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Seabin- Saving the world, one marina at a time

by David Schmidt, Sail-World Cruising Editor on 8 Jan 2016
Seabin's Peter Ceglinski and Andrew Turton with a prototype of Turton’s invention Seabin Project
Every now and then you hear of an idea that’s so jaw-droppingly simple and yet so effective that it makes you shake your head and wonder, ‘why not me’? Such is the case with the Seabin project, an automated marina rubbish bin that was designed to help remove plastic and other unsightly debris from the water. Seabin is the brainchild of Pete Ceglinski (37) and Andrew “Turtle” Turton (41), two Mallorca-based Australian sailors and boatbuilders with a passion for sailing and clean water, and the two are rapidly turning their brilliant idea into the “Hoover of marinas” thanks to some help from social media and the world’s collective conscience about fixing our plastic-choked waters.

Some background. Pete and Andrew have both been involved in Grand Prix sailing for years and have worked as boatbuilders and shore crew for the Volvo Ocean Race, the America’s Cup and the TP52 racing circuit, but both sailors were also keen to give something back to the environment and to the ocean.

Andrew came up with the basic concept and a few prototypes, and Pete brought in his background as a product designer, and the two started innovating. Eventually, they produced a working device built out of stainless steel, (the final product will be rotomolded polyethylene using 80-100% recycled materials), and it was time to take their bold idea to the public.



Given the high costs of ramping up tooling and production on a new product, Ceglinski and Turton turned to crowd-funding for their start-up nut, first with Kickstarter and then Indiegogo. While interest was fairly robust, it wasn’t until Seabin’s slick product video hit the French website www.ideesdebiz.fr that things became viral.

“Overnight, my phone just went bezerk,” said Ceglinski in a Sail-World.com interview. “My phone wouldn't stop vibrating and buzzing from all the notifications of donations, because every time a person donates, I get an email…'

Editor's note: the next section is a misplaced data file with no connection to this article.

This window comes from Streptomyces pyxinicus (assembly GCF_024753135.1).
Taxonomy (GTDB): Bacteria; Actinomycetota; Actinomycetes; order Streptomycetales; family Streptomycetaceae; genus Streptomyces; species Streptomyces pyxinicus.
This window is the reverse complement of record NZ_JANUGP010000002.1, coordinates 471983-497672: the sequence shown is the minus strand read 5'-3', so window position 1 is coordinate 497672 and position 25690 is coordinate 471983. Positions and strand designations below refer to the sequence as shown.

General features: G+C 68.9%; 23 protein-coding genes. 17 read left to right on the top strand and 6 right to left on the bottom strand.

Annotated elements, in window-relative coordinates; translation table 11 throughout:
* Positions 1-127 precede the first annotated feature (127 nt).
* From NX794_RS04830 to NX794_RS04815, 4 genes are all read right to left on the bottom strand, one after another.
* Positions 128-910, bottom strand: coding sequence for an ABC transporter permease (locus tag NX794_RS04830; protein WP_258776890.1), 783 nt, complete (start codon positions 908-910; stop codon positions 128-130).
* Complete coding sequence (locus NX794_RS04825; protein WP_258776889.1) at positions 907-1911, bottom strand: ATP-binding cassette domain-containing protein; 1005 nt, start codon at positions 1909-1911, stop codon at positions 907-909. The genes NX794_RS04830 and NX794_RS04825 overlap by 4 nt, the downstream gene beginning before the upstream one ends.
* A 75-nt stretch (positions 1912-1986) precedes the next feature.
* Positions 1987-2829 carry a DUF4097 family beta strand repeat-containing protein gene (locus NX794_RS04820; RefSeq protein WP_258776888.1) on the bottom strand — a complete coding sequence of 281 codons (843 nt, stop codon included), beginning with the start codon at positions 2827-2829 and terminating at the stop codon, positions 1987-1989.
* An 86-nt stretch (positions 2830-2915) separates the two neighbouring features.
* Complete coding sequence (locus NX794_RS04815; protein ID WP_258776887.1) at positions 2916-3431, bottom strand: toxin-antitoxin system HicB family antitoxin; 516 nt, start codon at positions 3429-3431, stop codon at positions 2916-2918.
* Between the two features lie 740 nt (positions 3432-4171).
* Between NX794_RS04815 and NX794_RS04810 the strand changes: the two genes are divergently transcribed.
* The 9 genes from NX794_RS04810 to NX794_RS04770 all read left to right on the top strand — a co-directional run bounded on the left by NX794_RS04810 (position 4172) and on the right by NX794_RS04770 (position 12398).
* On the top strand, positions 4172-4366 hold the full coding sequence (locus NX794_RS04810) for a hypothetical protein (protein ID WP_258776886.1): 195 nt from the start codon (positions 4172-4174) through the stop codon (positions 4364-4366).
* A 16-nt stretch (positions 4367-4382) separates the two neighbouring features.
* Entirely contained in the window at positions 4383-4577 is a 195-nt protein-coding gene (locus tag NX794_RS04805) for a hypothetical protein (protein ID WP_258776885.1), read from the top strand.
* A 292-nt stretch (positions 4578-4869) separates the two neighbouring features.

“Right now we have something like over 80 million video hits (yes he means it eighty million) and over 75,000 Facebook followers,” continued Ceglinski. ” Every single country in the world has taken on this video and this idea and there's so many people behind us, it's absolutely incredible.”



In addition to dollars, this social-media feeding frenzy quickly began attracting the attention of environmentalists who wanted to help out with the project, clearly demonstrating that Ceglinski and Turton had struck a melodic chord with their brilliant idea.

“There was a nuclear scientist that used to work for the American Navy, he wanted to somehow help out, I don't think he wants to make it nuclear, but he wants to get his brain in there,” said Ceglinski. “There's marine biologists, plastics people want to be involved. There's a guy over in the UK who specializes in recycling plastics doing the plastics washes and sorting them.”

“There's different groups that want to get involved; Parlay for the Oceans, the America's Cup people. America's Cup racing management, they started to send us emails; we want to have a green point in our program, can we take Seabins with us?,” continued Ceglinski. “Then Landrover Ben Ainsley Racing, they did the same. Then there's a few representatives for the Olympics in Rio.”



Additionally, the Seabin team has received communications from environmental thought leaders ranging from Sir Richard Branson to Boyan Slatt, as well as a small Mediterranean country that suffers from plastic pollution that’s trying to become the first international government to include the Seabin in their legislation.

The Seabin Indiegogo crowd-sourcing campaign wraps up this week, the campaign has raised well over its target of US$230,000, at time of writing with 15 hours to go they at 114% of their goal, meaning that Ceglinski and Turton should receive their first real funding by late January, allowing them to pay for their legal team, continue mail out certificates, artwork, t-shirts and hats to their donors, and begin earnestly ramping up production.

At the time of this writing, the team was completing their production prototype, tweaking the design, and involving more post-consumer-waste materials into the plans in order to make the product as green as possible. The plan is to bring the device to market as quickly as possible and build up the sort of brand recognition that products such as Hoover vacuum cleaners or Coca-Cola soft drinks enjoy.



For now, the team’s goal is to successfully roll out the Seabin, possibly enter it into some design innovation awards (e.g. the DAME awards in the marine trade), and further develop the idea into larger-scale operations. “Maybe in three or four years we can start to venture outside the marinas,” said Ceglinski. 'We'll see, step-by-step. We've got bigger plans and bigger stuff on the drawing board.”

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